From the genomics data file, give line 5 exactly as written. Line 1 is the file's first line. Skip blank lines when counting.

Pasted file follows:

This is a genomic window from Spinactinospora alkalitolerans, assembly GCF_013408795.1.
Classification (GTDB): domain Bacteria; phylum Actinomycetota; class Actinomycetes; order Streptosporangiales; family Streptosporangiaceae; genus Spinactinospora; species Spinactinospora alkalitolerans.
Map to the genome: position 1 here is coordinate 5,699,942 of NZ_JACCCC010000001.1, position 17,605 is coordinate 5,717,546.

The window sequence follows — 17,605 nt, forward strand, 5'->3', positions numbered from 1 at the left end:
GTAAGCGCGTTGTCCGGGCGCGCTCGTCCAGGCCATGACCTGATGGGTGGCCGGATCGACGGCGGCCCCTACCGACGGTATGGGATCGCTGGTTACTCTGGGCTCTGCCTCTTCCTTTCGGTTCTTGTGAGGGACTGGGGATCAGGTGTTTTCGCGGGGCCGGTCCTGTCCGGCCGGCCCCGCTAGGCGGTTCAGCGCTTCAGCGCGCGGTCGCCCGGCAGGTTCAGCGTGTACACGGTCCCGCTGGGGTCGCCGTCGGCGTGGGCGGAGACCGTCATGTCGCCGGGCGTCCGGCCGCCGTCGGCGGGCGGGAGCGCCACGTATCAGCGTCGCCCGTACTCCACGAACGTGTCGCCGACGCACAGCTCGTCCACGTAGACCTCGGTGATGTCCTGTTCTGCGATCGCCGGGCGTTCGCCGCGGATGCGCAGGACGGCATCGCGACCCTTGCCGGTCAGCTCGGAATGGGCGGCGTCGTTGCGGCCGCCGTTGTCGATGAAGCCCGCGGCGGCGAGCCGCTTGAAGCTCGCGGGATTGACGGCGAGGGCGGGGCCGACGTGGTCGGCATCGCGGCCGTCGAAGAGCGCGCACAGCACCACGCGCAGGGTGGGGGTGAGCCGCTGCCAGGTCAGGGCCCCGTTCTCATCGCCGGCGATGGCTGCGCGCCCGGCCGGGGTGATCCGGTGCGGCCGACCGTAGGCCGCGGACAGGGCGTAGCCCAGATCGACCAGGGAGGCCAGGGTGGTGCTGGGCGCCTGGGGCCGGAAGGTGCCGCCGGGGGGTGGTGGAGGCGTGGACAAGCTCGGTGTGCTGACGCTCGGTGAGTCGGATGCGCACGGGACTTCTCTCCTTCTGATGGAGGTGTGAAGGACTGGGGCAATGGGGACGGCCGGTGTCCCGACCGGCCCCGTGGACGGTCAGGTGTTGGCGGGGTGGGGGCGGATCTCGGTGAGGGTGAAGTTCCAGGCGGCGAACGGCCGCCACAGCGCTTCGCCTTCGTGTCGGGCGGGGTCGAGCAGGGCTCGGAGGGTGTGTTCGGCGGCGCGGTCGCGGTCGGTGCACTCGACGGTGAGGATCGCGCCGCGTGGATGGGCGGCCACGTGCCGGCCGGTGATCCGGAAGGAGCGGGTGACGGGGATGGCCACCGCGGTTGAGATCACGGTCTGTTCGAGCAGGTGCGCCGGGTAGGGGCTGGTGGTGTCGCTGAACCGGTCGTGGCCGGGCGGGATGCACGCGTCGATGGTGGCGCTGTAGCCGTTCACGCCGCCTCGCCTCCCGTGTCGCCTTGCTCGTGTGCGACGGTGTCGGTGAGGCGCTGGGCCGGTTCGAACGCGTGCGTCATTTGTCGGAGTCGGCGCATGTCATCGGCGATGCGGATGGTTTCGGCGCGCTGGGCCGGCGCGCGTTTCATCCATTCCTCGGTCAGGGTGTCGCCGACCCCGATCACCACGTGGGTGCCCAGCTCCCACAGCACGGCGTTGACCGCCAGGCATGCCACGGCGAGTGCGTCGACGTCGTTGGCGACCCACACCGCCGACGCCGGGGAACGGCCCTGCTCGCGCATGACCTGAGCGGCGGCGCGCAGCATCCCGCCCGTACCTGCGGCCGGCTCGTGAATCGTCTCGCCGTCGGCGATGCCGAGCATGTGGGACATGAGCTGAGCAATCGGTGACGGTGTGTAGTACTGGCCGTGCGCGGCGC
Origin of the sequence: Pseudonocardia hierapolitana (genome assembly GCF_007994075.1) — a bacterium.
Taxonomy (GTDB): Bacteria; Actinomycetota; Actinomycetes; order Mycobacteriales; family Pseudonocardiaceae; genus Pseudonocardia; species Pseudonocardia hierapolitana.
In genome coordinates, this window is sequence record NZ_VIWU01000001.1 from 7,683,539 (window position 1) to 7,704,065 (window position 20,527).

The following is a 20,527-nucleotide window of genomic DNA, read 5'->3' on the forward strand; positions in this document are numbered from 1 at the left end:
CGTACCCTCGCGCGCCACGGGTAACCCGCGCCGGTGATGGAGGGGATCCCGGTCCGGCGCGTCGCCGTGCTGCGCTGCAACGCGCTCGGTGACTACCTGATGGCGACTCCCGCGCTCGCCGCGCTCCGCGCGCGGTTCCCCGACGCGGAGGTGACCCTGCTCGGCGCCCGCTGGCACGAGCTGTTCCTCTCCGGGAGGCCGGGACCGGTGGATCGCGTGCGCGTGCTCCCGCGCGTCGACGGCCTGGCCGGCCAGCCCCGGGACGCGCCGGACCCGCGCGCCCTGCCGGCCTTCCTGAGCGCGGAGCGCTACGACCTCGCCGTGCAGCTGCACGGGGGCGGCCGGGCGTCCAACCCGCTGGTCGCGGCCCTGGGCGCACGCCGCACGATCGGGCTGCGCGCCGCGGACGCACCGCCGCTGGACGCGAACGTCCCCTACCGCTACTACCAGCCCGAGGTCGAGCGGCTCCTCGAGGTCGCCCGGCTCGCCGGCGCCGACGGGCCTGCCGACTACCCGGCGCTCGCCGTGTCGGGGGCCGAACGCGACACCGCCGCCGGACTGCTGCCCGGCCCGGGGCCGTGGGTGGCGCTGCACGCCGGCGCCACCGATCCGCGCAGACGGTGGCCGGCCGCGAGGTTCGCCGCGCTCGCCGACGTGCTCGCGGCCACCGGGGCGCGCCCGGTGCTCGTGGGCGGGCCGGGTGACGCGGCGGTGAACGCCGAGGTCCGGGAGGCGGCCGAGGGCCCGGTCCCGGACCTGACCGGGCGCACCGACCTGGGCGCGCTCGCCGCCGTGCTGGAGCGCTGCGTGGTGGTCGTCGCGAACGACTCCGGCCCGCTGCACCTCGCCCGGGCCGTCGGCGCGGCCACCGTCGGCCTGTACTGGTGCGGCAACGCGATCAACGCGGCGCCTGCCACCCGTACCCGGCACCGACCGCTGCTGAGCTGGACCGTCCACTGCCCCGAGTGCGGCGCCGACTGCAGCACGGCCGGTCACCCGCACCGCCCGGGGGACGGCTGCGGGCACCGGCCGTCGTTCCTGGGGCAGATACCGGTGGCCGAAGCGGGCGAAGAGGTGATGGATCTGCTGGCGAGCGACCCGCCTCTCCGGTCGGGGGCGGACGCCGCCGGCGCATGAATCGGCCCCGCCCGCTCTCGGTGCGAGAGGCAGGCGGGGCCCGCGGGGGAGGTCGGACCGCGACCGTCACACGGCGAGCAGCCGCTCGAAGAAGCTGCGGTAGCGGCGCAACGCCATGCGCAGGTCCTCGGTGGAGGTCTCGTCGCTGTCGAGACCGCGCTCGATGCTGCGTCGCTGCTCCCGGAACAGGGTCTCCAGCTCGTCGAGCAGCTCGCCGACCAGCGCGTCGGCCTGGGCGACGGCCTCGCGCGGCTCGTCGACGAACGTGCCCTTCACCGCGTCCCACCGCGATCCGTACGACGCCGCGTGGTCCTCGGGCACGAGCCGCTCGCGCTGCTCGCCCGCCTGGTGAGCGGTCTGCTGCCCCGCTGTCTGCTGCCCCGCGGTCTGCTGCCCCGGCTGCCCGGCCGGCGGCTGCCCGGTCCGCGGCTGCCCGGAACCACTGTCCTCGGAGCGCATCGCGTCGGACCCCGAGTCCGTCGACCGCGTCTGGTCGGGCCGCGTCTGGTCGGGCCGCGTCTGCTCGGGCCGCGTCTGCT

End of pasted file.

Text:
GTAAGCGCGTTGTCCGGGCGCGCTCGTCCAGGCCATGACCTGATGGGTGGCCGGATCGACGGCGGCCCCTACCGACGGTATGGGATCGCTGGTTACTCTGGGCTCTGCCTCTTCCTTTCGGTTCTTGTGAGGGACTGGGGATCAGGTGTTTTCGCGGGGCCGGTCCTGTCCGGCCGGCCCCGCTAGGCGGTTCAGCGCTTCAGCGCGCGGTCGCCCGGCAGGTTCAGCGTGTACACGGTCCCGCTGGGGTCGCCGTCGGCGTGGGCGGAGACCGTCATGTCGCCGGGCGTCCGGCCGCCGTCGGCGGGCGGGAGCGCCACGTATCAGCGTCGCCCGTACTCCACGAACGTGTCGCCGACGCACAGCTCGTCCACGTAGACCTCGGTGATGTCCTGTTCTGCGATCGCCGGGCGTTCGCCGCGGATGCGCAGGACGGCATCGCGACCCTTGCCGGTCAGCTCGGAATGGGCGGCGTCGTTGCGGCCGCCGTTGTCGATGAAGCCCGCGGCGGCGAGCCGCTTGAAGCTCGCGGGATTGACGGCGAGGGCGGGGCCGACGTGGTCGGCATCGCGGCCGTCGAAGAGCGCGCACAGCACCACGCGCAGGGTGGGGGTGAGCCGCTGCCAGGTCAGGGCCCCGTTCTCATCGCCGGCGATGGCTGCGCGCCCGGCCGGGGTGATCCGGTGCGGCCGACCGTAGGCCGCGGACAGGGCGTAGCCCAGATCGACCAGGGAGGCCAGGGTGGTGCTGGGCGCCTGGGGCCGGAAGGTGCCGCCGGGGGGTGGTGGAGGCGTGGACAAGCTCGGTGTGCTGACGCTCGGTGAGTCGGATGCGCACGGGACTTCTCTCCTTCTGATGGAGGTGTGAAGGACTGGGGCAATGGGGACGGCCGGTGTCCCGACCGGCCCCGTGGACGGTCAGGTGTTGGCGGGGTGGGGGCGGATCTCGGTGAGGGTGAAGTTCCAGGCGGCGAACGGCCGCCACAGCGCTTCGCCTTCGTGTCGGGCGGGGTCGAGCAGGGCTCGGAGGGTGTGTTCGGCGGCGCGGTCGCGGTCGGTGCACTCGACGGTGAGGATCGCGCCGCGTGGATGGGCGGCCACGTGCCGGCCGGTGATCCGGAAGGAGCGGGTGACGGGGATGGCCACCGCGGTTGAGATCACGGTCTGTTCGAGCAGGTGCGCCGGGTAGGGGCTGGTGGTGTCGCTGAACCGGTCGTGGCCGGGCGGGATGCACGCGTCGATGGTGGCGCTGTAGCCGTTCACGCCGCCTCGCCTCCCGTGTCGCCTTGCTCGTGTGCGACGGTGTCGGTGAGGCGCTGGGCCGGTTCGAACGCGTGCGTCATTTGTCGGAGTCGGCGCATGTCATCGGCGATGCGGATGGTTTCGGCGCGCTGGGCCGGCGCGCGTTTCATCCATTCCTCGGTCAGGGTGTCGCCGACCCCGATCACCACGTGGGTGCCCAGCTCCCACAGCACGGCGTTGACCGCCAGGCATGCCACGGCGAGTGCGTCGACGTCGTTGGCGACCCACACCGCCGACGCCGGGGAACGGCCCTGCTCGCGCATGACCTGAGCGGCGGCGCGCAGCATCCCGCCCGTACCTGCGGCCGGCTCGTGAATCGTCTCGCCGTCGGCGATGCCGAGCATGTGGGACATGAGCTGAGCAATCGGTGACGGTGTGTAGTACTGGCCGTGCGCGGCGC